“You can get past the dead end. You can break through the ceiling. I did and so have countless others.”

Clinical Pearl Wednesday #42

Physician Collaborator

Have a patient complaining of low back pain that radiates down the leg? Do you suspect a discogenic etiology? You need to ensure you treat them with an appropriate anti-inflammatory regimen.

Too many providers are trigger happy to just prescribe patients with sciatica 800mg ibuprofen as needed or a Medrol dose pack (this is not strong enough). This often times results in subpar results for the patient.

The goal is to reduce the inflammation around the compressing lesion (herniated disc) on the nerve. Patients need a prolonged course of anti-inflammatory treatment to accomplish this.

My go to regimen is either naproxen (500mg BID) or meloxicam (15mg daily) for 2 weeks. If I feel like the sciatica/lumbar radiculopathy is severe, I will use prednisone 50mg x 5 days and then bridge the anti-inflammatory effect with 1 week of naproxen or meloxicam after they are done with the steroid.

This regimen works well for patients with lumbar radiculopathy. Sometimes, the symptoms will resolve totally and not return. I have personally experienced it! I have a herniated disc with nerve impingement at L4-L5…

Remember though, if they have a history of acid reflux, make sure to also put them on 20mg omeprazole daily during this regimen to prevent an increase in the acid reflux and peptic ulcers!

8 Responses

  1. Good morning Justin,

    My go to treatment for lumbar pain/ sciatica: Toradol 60mg IM and Dexamethasone 8mg IM. After 5-10 minutes I have patient lie on exam table and perform gentle stretching exercises. Several of my patients got total relief within about 30 minutes. They are given stretching exercise instructions to take home and instructed to perform at least 3 times per day. 2 patients required referral to Ortho for severe impingement’s with physical therapy, anti-inflammatory was continued for short period of time and recovered well. Thanks for the information and very helpful to know another Provider follows basically the same regimen for less severe cases and recommendations as you have discussed.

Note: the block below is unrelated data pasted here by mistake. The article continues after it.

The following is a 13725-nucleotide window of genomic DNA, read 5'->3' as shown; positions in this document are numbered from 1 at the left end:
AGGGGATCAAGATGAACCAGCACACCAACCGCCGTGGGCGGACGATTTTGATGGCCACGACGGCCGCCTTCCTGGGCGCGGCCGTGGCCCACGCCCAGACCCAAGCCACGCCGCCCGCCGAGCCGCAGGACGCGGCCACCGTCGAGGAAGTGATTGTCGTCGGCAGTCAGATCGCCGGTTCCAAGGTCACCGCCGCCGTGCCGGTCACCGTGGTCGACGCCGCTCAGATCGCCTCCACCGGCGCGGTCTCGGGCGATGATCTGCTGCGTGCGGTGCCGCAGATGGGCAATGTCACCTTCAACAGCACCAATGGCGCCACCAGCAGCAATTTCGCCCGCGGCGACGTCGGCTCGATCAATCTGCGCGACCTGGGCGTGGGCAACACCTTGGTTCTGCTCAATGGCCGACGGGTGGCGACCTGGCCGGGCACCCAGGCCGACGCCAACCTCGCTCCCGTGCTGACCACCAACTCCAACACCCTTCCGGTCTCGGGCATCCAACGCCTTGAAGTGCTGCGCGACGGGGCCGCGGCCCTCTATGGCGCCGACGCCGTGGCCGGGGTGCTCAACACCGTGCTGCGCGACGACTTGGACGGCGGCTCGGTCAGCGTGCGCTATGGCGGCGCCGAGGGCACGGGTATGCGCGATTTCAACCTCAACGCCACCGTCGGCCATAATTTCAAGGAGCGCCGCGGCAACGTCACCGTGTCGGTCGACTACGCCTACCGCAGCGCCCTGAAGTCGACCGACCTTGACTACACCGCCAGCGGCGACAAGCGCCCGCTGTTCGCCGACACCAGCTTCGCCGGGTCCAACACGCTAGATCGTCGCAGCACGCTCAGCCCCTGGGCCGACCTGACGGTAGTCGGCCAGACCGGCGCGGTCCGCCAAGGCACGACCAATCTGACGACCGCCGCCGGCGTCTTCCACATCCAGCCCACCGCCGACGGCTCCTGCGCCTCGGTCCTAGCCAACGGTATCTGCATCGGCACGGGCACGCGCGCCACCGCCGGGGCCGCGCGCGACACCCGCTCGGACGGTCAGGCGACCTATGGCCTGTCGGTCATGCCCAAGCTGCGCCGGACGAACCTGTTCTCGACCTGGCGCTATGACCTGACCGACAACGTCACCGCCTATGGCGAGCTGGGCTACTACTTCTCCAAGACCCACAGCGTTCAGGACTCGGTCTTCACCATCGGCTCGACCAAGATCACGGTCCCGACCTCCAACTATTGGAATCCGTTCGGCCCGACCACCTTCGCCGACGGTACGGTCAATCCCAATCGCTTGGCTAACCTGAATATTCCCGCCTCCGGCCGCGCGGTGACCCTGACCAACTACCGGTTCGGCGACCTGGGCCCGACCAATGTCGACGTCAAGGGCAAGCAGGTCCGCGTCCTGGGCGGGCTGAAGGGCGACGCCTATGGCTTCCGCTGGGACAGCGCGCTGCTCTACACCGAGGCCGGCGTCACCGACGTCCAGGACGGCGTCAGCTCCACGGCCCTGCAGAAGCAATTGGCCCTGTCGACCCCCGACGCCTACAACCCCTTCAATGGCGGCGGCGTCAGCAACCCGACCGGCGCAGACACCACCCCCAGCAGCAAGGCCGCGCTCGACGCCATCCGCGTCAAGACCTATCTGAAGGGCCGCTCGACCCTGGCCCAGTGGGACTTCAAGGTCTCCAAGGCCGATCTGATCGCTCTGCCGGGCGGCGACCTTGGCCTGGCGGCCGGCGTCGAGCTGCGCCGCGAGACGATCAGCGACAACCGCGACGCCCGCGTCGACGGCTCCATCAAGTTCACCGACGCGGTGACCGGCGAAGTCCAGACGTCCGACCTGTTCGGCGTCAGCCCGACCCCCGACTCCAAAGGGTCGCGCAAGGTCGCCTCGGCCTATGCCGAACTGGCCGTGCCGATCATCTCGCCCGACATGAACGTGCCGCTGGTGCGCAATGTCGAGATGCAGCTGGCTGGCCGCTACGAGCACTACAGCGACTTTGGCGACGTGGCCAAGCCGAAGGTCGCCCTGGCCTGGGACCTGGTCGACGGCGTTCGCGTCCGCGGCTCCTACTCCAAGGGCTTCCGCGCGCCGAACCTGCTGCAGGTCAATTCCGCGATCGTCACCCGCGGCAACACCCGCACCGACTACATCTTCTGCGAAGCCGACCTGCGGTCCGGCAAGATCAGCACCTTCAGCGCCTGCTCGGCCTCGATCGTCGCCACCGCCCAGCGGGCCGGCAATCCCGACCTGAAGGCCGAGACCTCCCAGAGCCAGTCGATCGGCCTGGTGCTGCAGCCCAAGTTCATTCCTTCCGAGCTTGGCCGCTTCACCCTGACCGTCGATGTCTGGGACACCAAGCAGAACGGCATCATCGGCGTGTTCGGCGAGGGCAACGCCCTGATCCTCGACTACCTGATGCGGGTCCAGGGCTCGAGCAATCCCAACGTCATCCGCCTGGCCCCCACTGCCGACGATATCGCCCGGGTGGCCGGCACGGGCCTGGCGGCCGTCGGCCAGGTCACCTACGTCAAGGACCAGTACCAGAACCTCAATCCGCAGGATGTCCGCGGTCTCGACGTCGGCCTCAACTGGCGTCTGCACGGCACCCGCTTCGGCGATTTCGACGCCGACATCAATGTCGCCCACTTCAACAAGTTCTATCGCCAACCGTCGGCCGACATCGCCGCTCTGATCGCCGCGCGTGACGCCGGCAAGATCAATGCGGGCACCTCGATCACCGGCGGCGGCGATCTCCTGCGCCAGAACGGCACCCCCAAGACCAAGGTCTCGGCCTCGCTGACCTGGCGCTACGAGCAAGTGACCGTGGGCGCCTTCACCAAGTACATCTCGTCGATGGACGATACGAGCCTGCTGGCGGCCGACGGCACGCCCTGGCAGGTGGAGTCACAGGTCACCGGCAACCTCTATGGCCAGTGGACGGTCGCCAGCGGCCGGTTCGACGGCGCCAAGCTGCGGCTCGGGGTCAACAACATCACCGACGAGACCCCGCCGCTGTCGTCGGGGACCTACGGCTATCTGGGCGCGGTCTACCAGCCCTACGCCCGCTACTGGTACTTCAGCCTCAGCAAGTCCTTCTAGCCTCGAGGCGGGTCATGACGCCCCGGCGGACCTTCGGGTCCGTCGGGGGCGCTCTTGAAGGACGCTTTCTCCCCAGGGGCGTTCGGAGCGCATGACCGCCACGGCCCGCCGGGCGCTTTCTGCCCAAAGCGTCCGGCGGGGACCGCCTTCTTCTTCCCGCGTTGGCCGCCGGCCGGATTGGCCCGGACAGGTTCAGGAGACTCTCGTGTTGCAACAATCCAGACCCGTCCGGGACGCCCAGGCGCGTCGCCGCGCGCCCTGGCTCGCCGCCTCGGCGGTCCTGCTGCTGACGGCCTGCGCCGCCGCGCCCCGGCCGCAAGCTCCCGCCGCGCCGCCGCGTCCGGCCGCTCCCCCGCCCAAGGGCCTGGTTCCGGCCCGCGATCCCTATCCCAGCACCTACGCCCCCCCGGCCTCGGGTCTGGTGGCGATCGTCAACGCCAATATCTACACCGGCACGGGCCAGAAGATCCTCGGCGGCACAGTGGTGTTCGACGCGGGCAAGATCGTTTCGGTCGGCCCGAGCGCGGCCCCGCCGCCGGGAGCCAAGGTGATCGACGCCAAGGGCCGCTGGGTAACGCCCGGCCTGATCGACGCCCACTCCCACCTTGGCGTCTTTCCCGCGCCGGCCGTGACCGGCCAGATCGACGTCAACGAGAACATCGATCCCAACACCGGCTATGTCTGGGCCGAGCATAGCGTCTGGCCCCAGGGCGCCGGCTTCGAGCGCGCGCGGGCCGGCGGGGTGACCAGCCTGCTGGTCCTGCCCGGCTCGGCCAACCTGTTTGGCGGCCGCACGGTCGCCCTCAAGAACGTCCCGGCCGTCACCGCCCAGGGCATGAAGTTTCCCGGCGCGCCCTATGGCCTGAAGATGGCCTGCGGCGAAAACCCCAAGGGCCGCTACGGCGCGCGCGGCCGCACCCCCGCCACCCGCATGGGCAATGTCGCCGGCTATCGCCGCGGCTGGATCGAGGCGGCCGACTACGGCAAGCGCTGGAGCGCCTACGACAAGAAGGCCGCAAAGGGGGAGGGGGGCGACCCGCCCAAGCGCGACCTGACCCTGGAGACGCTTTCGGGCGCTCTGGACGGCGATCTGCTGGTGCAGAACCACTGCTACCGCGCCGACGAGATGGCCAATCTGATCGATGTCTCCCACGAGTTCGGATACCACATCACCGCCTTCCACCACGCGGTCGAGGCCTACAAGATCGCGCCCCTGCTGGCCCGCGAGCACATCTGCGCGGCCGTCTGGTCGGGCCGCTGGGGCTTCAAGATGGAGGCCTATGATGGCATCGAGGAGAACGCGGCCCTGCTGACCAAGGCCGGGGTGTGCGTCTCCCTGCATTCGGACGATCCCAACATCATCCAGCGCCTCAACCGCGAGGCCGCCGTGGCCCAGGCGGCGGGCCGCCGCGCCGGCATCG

1. I also use dexamethasone in clinic. I will typically inject 8-10mg on the day of presentation and bridge it with prednisone for a few days afterward. You are 100% correct though, those stretching exercises are critical for long term success. I know, I have been there. Thanks for your comment!

  2. Remember also to consider a referral to physical therapy to help address the reason for the LBP and to be given important exercises and further education to address current injury and prevent further injuries. Their treatment can consist of modalities such as Ultrasound or Electrical Stim to reduce inflammation and new evidence shows increased stem cell activation with pulsed ultrasound and or electrical stimulation, soft tissue mobilization for muscles that are guarded due to pain, biomechanics training and core stabilization to avoid future injury as well as functional exercise programs.

    1. Very good point Stacey! Those modalities will address the underlying problem and get the patient back on their feet while the medications we prescribe decrease the inflammation and allow them to complete PT in less pain. Thanks for the comment!

  3. What about non medication treatments? Ice on 20 minutes and off 20 minutes works great to decrease inflammation. Also, gentle stretching.
    If patient is using a heating pad always follow with ice because the end increases the irritability of the nerve endings, increases blood flow to the area and ultimately causes more pain.

    1. If there are significant radicular symptoms, ice/heat is going to do very little. A mild strain, yes, that will work well, but when there is a nerve impingement, you typically need to resort to medications.

  4. What’s your take with combination as stated with muscle relaxers? This is typically what was prescribed in the ER. Now in the office setting and seeing there is less desire to prescribe muscle relaxers. However, patients did have success with them.

    1. If they are truly having spasms, then they have a place. I personally like tizanadine, patients respond to it well. Otherwise, if there is no spasm or significant muscle tightness, then I usually don’t RX it.

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